With regard to your health it is most important to take regular exercise and be as active as possible. However, the summer, while providing probably the best time of year for a full range of activities, also comes with some potential health risks, especially related to heat.

Most people know that extreme heat can make us sick. But we may think of heat related illness as something that only affects people who are overdoing it on a hot and muggy day. But certain people can develop heat stroke while sitting perfectly still on the couch during high temperatures.

The body reacts to heat in many ways. For instance, hot temperatures make your heart beat faster. That’s not only if you’re exercising. Even if you’re sitting perfectly still, your heart will be beating harder when you’re hot. That’s because the heart is working harder to push blood to the skin and muscles. Getting blood closer to the surface of the body gets it to cool down and helps with sweating.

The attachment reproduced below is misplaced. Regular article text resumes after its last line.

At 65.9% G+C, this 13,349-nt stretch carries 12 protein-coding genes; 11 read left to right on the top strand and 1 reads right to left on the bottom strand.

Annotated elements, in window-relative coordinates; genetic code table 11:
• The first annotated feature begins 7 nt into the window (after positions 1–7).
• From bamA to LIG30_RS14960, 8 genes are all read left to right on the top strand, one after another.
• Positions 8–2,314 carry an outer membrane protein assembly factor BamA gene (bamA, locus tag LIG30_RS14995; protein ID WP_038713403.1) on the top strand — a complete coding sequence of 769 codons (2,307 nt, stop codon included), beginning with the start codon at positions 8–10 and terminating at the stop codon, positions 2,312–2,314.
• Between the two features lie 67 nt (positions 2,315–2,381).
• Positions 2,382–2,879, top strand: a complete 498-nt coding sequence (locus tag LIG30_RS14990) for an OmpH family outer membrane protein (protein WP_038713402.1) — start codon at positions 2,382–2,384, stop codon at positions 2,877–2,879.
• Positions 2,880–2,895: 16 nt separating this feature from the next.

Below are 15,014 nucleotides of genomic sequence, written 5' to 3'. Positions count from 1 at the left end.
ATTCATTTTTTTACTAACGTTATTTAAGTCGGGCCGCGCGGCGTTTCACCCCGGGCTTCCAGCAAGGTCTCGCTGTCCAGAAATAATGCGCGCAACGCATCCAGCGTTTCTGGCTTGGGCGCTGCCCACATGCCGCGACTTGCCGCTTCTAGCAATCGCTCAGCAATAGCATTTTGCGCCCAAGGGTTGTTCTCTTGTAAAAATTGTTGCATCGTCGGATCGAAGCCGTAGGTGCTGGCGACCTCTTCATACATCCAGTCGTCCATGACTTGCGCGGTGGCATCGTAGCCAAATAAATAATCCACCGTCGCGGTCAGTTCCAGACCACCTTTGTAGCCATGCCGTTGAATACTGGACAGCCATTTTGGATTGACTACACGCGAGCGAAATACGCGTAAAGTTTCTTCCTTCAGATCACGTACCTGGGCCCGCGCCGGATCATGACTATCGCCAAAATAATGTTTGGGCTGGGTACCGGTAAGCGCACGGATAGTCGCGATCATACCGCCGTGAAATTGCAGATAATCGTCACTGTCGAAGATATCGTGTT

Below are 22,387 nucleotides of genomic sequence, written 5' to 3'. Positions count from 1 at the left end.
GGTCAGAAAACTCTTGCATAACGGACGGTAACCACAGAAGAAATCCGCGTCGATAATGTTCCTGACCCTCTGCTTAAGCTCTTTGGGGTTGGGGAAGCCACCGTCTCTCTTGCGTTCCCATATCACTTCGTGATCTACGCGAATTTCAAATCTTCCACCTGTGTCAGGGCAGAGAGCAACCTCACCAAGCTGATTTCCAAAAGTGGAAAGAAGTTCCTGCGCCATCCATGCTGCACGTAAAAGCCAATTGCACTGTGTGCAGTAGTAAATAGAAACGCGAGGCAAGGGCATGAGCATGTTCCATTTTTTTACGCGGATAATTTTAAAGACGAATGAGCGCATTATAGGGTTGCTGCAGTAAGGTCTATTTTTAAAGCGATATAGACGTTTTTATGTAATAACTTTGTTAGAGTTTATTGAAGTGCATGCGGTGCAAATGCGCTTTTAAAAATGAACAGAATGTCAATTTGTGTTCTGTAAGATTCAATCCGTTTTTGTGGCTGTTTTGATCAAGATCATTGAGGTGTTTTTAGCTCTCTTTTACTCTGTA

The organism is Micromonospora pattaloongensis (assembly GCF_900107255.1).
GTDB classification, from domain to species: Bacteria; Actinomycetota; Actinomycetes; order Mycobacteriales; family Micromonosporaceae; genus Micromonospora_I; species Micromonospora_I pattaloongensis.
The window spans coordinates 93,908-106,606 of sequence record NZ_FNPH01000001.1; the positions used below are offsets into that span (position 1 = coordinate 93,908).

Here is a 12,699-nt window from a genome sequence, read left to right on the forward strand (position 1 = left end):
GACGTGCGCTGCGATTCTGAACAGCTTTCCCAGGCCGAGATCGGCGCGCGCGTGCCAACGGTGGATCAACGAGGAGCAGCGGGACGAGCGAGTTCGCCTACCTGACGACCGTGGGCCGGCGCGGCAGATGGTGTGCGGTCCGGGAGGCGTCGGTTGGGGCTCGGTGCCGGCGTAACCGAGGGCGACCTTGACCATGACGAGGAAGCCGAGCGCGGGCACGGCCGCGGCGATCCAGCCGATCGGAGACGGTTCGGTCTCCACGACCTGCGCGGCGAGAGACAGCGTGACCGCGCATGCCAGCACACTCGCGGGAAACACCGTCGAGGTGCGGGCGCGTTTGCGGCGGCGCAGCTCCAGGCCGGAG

In order to work well, the body has to stay at a normal temperature. If it heats up even by a few degrees, your body starts to cool itself. The most obvious and familiar reaction is that you start to sweat. As the hot perspiration evaporates off your skin, you’re cooled down.

During heat illness, the body’s cooling system shuts down. Body temperature goes up, which inhibits the ability to sweat. Mild symptoms of heat exhaustion include thirst, fatigue, and cramps in the legs or abdomen.

Left untreated, heat exhaustion can progress to heat stroke. When the body can’t get rid of excess heat fast enough and the cooling system breaks down, the organs begin to overheat. If they get hot enough, they’ll stop working. That’s heat stroke and it’s a medical emergency.

Serious heat-related symptoms include dizziness, headaches, nausea, rapid heartbeat, vomiting, decreased alertness, a temperature as high as 105 F or more, confusion, seizures, permanent disability, and even death. Dont forget to drink plenty of water at all times, keep well!